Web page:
They came from Syria, France, Argentina, Belgium, and India to Mesopotamia. Some of them have been living in Iraq more than forty years to witness to the love of Christ in the land of martyrs. They love Baghdad and its people and decided to continue living and serving this country despite the enormous challenges, hardships and lack of security. Working in Baghdad silently and with great humility, those missionaries care only to announce the word of God to those who are hungry for it.
They did not hesitate last Friday 13th December 2013 to share young people of all the Catholic Churches of Baghdad the fruits of their experience in a gathering held in the Cathedral of St. Joseph of the Latin church and organized by the Committee of the Catholic Youth of Baghdad. Each of them answered the questions: “Why did you come to Iraq and why do you want stay?
Fr. Fareed Peter from Syria explained the stages that prepared him to come to Iraq and serve the Chaldean Church. His main concern is helping in elevating the lives of the faithful and to promote solidarity with the Iraqi people, particularly in Baghdad where missionary work is rather weak. This desire of his was inspired by serving the displaced Iraqis in Damascus in 2008,and by living with them deep experience that turned to be a book. Fr. Fareed ended up by affirming to the youth that his basic message for all of them is to be a missionary.
Sister Martin of the Little Sisters of Jesus came from France to Iraq in 1976 where she faced two trials. The first is the challenge of the loss of identity at the expense of the discovery of the new values of the country she came to serve. The second is to be shut out to one’s traditions and customs in fear of the loss of identity without learning something new. She said that she was usually asked: “Why have you stayed in Iraq?” She often said nothing but to live in love and solidarity with the Iraqi people for who she gave a large part of her life.
Father Luis from Argentina arrived to Baghdad a month after the massacre of the church of Our Lady of Deliverance in 2010, cited the words of Pope Francis: “There is not a full life without giving one’s life for others.”and that all of us are missionaries in our surroundings. He said that young people today are unhappy because they do not give their lives for others. Once they experience the joy of giving, they will be able to live this a full life. He emphasized that although some saw his residence in Iraq seems crazy, it stems from his belief in the Middle East as the home country of Jesus Christ and the land of the first Christian martyrs. It also stems from the belief in self-giving to the most needy.
Father Van Fussell (Mansour) a Redemptorist monk from Belgium, which still serves the Church in Iraq for more than forty years. He said that a human being is a result of others. Fr.Mansour along with father kop Almakhlsa, “Bible incarnate” as he described him, and Father Francis Almakhlsa all lived with the Chaldean monks in Al-Dora, one district in Baghdad where there was no water or electricity, and then with the American Jesuits, serving people and educating the youth about their faith.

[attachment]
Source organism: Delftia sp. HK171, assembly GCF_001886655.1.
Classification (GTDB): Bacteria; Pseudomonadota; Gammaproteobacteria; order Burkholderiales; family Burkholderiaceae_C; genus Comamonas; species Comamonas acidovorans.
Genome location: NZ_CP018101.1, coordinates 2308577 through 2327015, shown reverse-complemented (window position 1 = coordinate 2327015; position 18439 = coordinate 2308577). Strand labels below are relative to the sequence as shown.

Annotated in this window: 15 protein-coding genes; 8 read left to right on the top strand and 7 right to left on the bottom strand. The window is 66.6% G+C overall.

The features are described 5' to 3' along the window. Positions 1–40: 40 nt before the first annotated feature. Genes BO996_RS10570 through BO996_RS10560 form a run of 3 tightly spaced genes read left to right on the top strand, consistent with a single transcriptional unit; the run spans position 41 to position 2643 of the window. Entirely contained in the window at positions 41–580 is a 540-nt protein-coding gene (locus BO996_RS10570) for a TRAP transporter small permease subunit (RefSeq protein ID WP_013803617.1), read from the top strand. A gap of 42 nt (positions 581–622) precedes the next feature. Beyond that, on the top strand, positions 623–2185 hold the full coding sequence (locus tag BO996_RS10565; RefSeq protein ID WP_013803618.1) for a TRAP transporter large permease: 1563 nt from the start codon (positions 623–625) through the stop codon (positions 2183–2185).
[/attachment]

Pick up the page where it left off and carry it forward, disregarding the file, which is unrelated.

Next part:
Finally was sister Zoe from India, belonging to the missionaries of charity of Mother Teresa, coming fir the poor, with her her other sisters who came from Ethiopia, Kenya and India. She began her speech with words of Jesus: “All you do to one of my brothers, you do to me.” Their main mission in Baghdad that started since 1991 is to serve the poorest of the poor, the neglected and outcasts from their families. In their convent they currently have 22 children whom they serve with much devotion and love.
To this meeting of the Catholic youth came more than 250 young men and women from all parts of Baghdad. After listening to the experience of these five fathers and sisters, the youth were divided into discussion groups in which they expressed their impressions, ideas and the meaning they find behind the presence of such missionaries in their country.
Some said that the presence of those missionaries stands as a challenge for them. In a time when many young Christians plan to flee their country and their churches in search of security and a better life financially and socially speaking, foreign sisters and priests come to serve them no matter how dangerous that will be for them. Other youth expressed their fear that though they sincerely appreciate the influential work these missionaries are doing, it is too hard for them them to follow their example in the midst of the difficulties they live in. Others emphasized that they are learning a lot from the missionaries’ spirit of service and self sacrifice, considering them a source of inspiration and support to the faithful. Interestingly enough, some youth affirmed that those missionaries came here to learn more about middle eastern lands like Iraq, the land of saints and martyrs, to learn from the church of these countries which had been always strong in the face if persecution and hardships.
The youth meeting was also attended by Archbishop Jean Sleiman, Latin bishop in Iraq, and The apostolic Nuncio, the Pontifical Giorgio Lingua, accompanied by the Italian team that came to visit Iraq these days and which was the main benefactor of supporting and funding the youth center for sports, named after John Paul II.
The meeting ended with singing a praise to God and the prayer of ‘Our Father’ with a heartfelt hopes for a better, blessed, and peaceful days in Iraq and the whole world.
From: FRIENDS OF IRAQ